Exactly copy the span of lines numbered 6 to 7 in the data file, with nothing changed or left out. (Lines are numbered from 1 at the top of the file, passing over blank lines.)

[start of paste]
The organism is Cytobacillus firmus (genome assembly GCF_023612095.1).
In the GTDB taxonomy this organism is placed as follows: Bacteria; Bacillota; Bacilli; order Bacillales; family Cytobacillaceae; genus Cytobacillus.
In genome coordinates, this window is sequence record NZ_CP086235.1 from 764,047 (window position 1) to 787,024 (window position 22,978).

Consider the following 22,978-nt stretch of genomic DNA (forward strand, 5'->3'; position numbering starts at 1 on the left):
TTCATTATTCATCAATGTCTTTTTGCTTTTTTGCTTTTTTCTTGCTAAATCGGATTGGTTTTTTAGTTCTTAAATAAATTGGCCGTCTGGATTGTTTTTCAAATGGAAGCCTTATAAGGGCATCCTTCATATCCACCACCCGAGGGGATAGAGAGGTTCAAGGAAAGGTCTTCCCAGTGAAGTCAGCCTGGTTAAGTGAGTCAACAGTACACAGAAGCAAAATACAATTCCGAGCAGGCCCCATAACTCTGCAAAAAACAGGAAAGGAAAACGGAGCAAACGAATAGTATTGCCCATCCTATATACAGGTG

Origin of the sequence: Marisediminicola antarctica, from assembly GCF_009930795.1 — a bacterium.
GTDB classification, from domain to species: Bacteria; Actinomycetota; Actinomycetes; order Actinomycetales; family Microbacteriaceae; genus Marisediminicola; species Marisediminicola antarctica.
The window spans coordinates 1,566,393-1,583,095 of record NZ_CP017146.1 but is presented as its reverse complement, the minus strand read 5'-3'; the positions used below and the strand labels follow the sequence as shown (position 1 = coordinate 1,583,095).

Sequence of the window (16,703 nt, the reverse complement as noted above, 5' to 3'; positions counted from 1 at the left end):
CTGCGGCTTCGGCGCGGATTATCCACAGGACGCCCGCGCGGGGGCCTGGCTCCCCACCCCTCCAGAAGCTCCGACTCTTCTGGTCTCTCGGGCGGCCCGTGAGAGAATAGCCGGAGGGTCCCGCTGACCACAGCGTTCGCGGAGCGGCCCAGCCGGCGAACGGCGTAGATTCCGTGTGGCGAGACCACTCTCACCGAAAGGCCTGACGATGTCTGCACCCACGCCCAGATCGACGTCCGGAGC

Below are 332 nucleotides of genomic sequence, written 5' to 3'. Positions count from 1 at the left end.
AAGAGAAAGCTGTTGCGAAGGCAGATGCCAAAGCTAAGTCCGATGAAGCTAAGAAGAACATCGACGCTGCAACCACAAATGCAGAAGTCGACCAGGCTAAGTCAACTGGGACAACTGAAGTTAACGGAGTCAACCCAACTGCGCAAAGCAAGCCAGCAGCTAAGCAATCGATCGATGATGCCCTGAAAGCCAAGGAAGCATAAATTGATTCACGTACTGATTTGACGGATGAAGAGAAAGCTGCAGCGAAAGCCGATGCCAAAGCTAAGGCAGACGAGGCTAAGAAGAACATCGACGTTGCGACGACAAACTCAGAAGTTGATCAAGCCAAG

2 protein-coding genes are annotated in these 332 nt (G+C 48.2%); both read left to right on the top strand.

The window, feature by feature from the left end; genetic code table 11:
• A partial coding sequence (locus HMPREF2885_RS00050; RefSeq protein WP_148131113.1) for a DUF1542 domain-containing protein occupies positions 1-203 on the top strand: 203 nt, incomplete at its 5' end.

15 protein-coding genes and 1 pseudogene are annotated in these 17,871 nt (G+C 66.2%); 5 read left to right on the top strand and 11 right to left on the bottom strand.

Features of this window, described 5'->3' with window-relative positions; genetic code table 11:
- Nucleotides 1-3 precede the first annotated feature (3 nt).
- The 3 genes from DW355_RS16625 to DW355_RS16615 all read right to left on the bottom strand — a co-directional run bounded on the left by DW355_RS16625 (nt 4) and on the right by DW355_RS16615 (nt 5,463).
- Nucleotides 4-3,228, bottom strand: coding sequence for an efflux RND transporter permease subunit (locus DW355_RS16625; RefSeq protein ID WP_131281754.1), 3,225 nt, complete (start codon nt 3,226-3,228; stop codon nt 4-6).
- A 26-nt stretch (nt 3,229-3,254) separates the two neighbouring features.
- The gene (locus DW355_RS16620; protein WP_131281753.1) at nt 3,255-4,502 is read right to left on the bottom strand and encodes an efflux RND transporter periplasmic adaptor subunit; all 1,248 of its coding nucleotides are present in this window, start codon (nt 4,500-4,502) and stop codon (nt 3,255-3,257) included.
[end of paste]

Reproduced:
Origin of the sequence: Marisediminicola antarctica, from assembly GCF_009930795.1 — a bacterium.
GTDB classification, from domain to species: Bacteria; Actinomycetota; Actinomycetes; order Actinomycetales; family Microbacteriaceae; genus Marisediminicola; species Marisediminicola antarctica.